Author Topic: Soyuz MS-22 & Progress MS-21 coolant leaks : Dec 2022 & Feb 2023  (Read 128176 times)

Offline Vettedrmr

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Sam, thanks for the info, it doesn't show up on this page at all to me.

David, what I found wasn't 2 posts above yours; that (on my thread) only showed the twitter post about the disconnect between Roscosmo and NASA.

In any case, what Sam posted does go too far, as you point out. 
Aviation/space enthusiast, retired control system SW engineer, doesn't know anything!

Offline eeergo

Sam, thanks for the info, it doesn't show up on this page at all to me.

David, what I found wasn't 2 posts above yours; that (on my thread) only showed the twitter post about the disconnect between Roscosmo and NASA.

In any case, what Sam posted does go too far, as you point out. 

Wasn't taking into account people might see the thread differently, and anyway Sam is right you have to click through to the tweet thread in order to read the whole statement. Thanks both for clearing that up.
-DaviD-

Online FutureSpaceTourist

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https://twitter.com/katlinegrey/status/1643265344348233728

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Roscosmos specialists dismantle autonomous recording devices of the #SoyuzMS22 descent capsule for further decryption and analysis of stored data on the functioning of the ship's systems during flight and landing - reported Roscosmos. I'm curious if they will publish the results.

Online FutureSpaceTourist

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https://twitter.com/sciguyspace/status/1645486830605721600

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Interesting interview here with the deputy director of Roscosmos. He claims that both the Soyuz and Progress coolant leaks were caused by external objects: "What exactly hit there, no one knows. Our version is a meteoroid. It certainly wasn't space junk."

https://www.interfax.ru/russia/894837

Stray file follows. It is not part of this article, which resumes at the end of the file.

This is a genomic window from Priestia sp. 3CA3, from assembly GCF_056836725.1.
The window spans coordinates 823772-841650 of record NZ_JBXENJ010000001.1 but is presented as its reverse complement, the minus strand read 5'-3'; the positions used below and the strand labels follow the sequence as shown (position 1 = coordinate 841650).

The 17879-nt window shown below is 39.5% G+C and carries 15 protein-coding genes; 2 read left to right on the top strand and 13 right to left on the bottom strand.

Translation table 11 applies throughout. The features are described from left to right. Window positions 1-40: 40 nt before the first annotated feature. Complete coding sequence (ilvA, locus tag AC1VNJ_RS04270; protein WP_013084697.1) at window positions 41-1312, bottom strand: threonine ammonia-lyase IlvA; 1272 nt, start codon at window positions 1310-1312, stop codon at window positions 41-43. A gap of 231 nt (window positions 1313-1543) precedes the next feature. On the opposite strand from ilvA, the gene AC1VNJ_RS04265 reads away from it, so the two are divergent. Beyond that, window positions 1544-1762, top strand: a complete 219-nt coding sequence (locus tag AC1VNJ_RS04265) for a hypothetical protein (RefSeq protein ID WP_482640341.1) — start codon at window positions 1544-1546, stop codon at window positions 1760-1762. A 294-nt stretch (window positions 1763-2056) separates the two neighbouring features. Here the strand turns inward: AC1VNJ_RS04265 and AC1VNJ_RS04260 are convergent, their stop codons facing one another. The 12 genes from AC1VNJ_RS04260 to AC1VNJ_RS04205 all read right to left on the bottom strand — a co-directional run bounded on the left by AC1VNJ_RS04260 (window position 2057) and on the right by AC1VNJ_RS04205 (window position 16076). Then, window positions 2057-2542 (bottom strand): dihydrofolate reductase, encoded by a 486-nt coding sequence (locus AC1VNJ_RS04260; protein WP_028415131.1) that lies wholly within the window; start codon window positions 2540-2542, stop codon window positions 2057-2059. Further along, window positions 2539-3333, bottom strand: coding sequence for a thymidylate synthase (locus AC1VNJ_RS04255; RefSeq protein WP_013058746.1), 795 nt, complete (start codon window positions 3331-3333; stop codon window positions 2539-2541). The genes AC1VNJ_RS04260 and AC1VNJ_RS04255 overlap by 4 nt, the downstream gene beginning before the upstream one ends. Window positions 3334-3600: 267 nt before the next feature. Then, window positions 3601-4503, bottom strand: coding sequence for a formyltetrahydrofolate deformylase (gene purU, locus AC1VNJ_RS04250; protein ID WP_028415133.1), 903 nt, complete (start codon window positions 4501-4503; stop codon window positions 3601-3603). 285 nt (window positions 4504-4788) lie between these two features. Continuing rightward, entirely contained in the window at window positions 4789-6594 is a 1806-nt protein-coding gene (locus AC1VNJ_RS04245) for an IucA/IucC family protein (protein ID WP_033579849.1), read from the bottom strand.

Offline Vettedrmr

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I'm somewhat skeptical...  :o
Aviation/space enthusiast, retired control system SW engineer, doesn't know anything!

Offline Comga

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Interesting interview here with the deputy director of Roscosmos. He claims that both the Soyuz and Progress coolant leaks were caused by external objects: "What exactly hit there, no one knows. Our version is a meteoroid. It certainly wasn't space junk."

Somewhere back in this or a related thread one of our experts on Russian space said something to the effect of:
In Russia, blaming a system failure on micrometeor or debris is the equivalent of saying "My dog ate my homework."

Now they are saying it for two vehicles in a row.
What kind of wastrels would dump a perfectly good booster in the ocean after just one use?

Offline mn

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Interesting interview here with the deputy director of Roscosmos. He claims that both the Soyuz and Progress coolant leaks were caused by external objects: "What exactly hit there, no one knows. Our version is a meteoroid. It certainly wasn't space junk."

Somewhere back in this or a related thread one of our experts on Russian space said something to the effect of:
In Russia, blaming a system failure on micrometeor or debris is the equivalent of saying "My dog ate my homework."

Now they are saying it for two vehicles in a row.

They are hanging out in an area known to be frequented by dogs, so 'a dog ate my homework' is not so unreasonable. (Of course the question becomes why suddenly now and two in a row, but at least it's completely plausible on the face of it)